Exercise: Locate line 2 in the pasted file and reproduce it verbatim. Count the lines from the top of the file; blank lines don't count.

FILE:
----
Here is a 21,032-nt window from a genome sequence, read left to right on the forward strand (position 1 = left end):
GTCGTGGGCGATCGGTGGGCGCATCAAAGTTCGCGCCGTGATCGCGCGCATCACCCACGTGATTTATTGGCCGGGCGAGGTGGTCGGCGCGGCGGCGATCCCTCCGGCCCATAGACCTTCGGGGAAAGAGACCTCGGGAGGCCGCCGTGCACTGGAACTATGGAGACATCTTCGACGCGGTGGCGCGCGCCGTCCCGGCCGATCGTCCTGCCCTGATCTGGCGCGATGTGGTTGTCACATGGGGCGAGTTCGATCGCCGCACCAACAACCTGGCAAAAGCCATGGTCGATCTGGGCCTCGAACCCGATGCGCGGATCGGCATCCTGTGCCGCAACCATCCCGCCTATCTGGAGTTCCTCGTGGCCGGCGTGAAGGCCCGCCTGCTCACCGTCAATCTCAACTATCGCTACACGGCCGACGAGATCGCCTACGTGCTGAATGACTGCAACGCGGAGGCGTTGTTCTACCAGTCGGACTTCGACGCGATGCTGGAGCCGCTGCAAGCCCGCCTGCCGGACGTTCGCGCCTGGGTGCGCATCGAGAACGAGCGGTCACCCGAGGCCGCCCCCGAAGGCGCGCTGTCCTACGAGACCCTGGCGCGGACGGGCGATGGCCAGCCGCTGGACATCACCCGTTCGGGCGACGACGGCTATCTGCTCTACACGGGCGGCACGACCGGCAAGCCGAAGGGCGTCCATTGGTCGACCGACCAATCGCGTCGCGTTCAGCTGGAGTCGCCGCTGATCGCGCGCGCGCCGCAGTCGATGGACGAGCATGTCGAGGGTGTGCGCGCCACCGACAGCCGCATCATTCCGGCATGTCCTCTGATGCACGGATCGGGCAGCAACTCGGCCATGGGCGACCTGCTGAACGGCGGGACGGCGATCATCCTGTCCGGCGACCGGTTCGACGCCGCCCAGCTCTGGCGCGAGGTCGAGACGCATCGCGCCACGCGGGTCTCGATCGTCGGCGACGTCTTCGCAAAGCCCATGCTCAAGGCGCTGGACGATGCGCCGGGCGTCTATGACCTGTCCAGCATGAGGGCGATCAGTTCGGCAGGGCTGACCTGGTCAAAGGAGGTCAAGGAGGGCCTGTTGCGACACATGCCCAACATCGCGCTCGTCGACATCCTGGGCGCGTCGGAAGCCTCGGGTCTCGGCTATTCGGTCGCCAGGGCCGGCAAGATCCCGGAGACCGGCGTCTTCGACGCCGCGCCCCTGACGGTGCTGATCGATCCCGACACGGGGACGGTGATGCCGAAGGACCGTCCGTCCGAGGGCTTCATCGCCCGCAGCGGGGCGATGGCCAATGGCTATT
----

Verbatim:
GTCGTGGGCGATCGGTGGGCGCATCAAAGTTCGCGCCGTGATCGCGCGCATCACCCACGTGATTTATTGGCCGGGCGAGGTGGTCGGCGCGGCGGCGATCCCTCCGGCCCATAGACCTTCGGGGAAAGAGACCTCGGGAGGCCGCCGTGCACTGGAACTATGGAGACATCTTCGACGCGGTGGCGCGCGCCGTCCCGGCCGATCGTCCTGCCCTGATCTGGCGCGATGTGGTTGTCACATGGGGCGAGTTCGATCGCCGCACCAACAACCTGGCAAAAGCCATGGTCGATCTGGGCCTCGAACCCGATGCGCGGATCGGCATCCTGTGCCGCAACCATCCCGCCTATCTGGAGTTCCTCGTGGCCGGCGTGAAGGCCCGCCTGCTCACCGTCAATCTCAACTATCGCTACACGGCCGACGAGATCGCCTACGTGCTGAATGACTGCAACGCGGAGGCGTTGTTCTACCAGTCGGACTTCGACGCGATGCTGGAGCCGCTGCAAGCCCGCCTGCCGGACGTTCGCGCCTGGGTGCGCATCGAGAACGAGCGGTCACCCGAGGCCGCCCCCGAAGGCGCGCTGTCCTACGAGACCCTGGCGCGGACGGGCGATGGCCAGCCGCTGGACATCACCCGTTCGGGCGACGACGGCTATCTGCTCTACACGGGCGGCACGACCGGCAAGCCGAAGGGCGTCCATTGGTCGACCGACCAATCGCGTCGCGTTCAGCTGGAGTCGCCGCTGATCGCGCGCGCGCCGCAGTCGATGGACGAGCATGTCGAGGGTGTGCGCGCCACCGACAGCCGCATCATTCCGGCATGTCCTCTGATGCACGGATCGGGCAGCAACTCGGCCATGGGCGACCTGCTGAACGGCGGGACGGCGATCATCCTGTCCGGCGACCGGTTCGACGCCGCCCAGCTCTGGCGCGAGGTCGAGACGCATCGCGCCACGCGGGTCTCGATCGTCGGCGACGTCTTCGCAAAGCCCATGCTCAAGGCGCTGGACGATGCGCCGGGCGTCTATGACCTGTCCAGCATGAGGGCGATCAGTTCGGCAGGGCTGACCTGGTCAAAGGAGGTCAAGGAGGGCCTGTTGCGACACATGCCCAACATCGCGCTCGTCGACATCCTGGGCGCGTCGGAAGCCTCGGGTCTCGGCTATTCGGTCGCCAGGGCCGGCAAGATCCCGGAGACCGGCGTCTTCGACGCCGCGCCCCTGACGGTGCTGATCGATCCCGACACGGGGACGGTGATGCCGAAGGACCGTCCGTCCGAGGGCTTCATCGCCCGCAGCGGGGCGATGGCCAATGGCTATT